JA Reports: 67 tips, tools and ideas for 2012 election coverage from our recent forum

December 30, 2011 in Blog, Community, Craft, Experiments, Revenue, Technology

Journalism Accelerator

The December conversation on kickstarting 2012 election coverage was rich with models to mimic, tools to try, ideas to explore and much more for any publisher striving to serve fresh and meaningful election coverage. We have pulled more than five dozen useful tidbits from that forum, organized around three major themes: editorial, collaboration, and moneymaking.

Click on the “in forum” link to see the resource listed in context of the larger conversation – layered in dozens of illuminating exchanges. To go deeper – reach out and connect with the community members who shared their knowledge.

As you check out this list, comment below to share with others what has worked for you or how you anticipate reporting election coverage this coming year.

As always, the JA welcomes ideas for resources to share. We’d love to hear your top picks, based on your experience, from this collection the community has offered for others to consider. And your ideas for other things you think should be added to this list.

Editorial

Forum Day 1 Editorial

Emily starts off day one of the forum with a conversation around Editorial. Photo by Lisa Skube.


Collaboration

Forum Day 3 Collaboration

Lisa and Nicole collaborate on the kick off banner for day two: Collaboration. Photo by Denise Cheng.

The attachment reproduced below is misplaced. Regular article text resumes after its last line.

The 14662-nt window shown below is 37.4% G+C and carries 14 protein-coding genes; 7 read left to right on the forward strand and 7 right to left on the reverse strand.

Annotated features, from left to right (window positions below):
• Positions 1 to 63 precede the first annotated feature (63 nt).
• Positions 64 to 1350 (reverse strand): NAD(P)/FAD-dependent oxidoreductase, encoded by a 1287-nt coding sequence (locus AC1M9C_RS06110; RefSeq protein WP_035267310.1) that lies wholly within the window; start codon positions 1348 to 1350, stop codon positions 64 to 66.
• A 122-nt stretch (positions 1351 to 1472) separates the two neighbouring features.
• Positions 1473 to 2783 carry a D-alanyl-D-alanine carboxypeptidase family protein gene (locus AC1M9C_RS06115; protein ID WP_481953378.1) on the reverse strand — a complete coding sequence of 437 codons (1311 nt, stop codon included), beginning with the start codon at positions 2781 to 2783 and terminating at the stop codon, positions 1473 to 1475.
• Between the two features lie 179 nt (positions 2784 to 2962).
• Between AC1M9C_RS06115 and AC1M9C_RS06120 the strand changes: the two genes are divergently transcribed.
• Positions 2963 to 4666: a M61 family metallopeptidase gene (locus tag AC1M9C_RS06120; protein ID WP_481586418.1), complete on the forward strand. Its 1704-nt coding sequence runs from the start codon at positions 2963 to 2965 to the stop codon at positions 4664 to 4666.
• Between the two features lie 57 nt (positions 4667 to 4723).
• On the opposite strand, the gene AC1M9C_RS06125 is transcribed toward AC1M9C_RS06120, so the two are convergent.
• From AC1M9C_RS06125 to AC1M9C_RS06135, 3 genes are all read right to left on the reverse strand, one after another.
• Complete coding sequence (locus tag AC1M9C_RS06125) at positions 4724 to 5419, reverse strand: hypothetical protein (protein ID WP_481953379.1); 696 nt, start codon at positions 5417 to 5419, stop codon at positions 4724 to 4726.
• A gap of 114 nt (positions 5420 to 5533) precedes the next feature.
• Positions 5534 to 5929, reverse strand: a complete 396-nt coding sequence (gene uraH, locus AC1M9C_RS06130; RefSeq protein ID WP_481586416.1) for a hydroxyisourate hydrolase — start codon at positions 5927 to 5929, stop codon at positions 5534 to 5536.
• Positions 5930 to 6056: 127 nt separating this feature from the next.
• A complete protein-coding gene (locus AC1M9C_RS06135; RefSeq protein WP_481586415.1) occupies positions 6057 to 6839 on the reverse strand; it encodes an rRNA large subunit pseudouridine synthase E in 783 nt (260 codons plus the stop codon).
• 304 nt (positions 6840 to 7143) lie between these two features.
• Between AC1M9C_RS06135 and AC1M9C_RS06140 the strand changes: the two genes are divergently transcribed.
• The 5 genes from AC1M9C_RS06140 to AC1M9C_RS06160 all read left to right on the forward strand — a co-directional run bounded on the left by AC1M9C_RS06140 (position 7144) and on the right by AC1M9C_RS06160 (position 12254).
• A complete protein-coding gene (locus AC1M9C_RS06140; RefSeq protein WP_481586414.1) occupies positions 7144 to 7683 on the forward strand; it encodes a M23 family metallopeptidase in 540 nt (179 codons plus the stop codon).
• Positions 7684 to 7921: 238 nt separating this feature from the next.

Money

Forum Day 3 Money

The forum closes out on day three with the topic of Money. Photo by Denise Cheng.

1 response to JA Reports: 67 tips, tools and ideas for 2012 election coverage from our recent forum

  1. Here are a couple more projects that may provide inspiration or ideas to try.

    The Columbia Journalism Review is doing a Swing States Project, putting reporters on the ground to watch local press coverage of “political rhetoric and money” in tight races.

    Also, the Knight News Innovation Lab models three ways to “help voters understand what candidates stand for.” Profiles from a social media perspective, a tool to scoop coverage from many sources, and simple snapshots of campaign money. More here: What’s in our toolkit for Congressional primaries?

    We regularly update the JA Resources section with more ideas. Please use this space to tell people what new you’re trying in Election 2012 coverage and what you’ve learned so far.

Leave a reply

You must be logged in to post a comment.

You can also subscribe without commenting and unsubscribe at any time.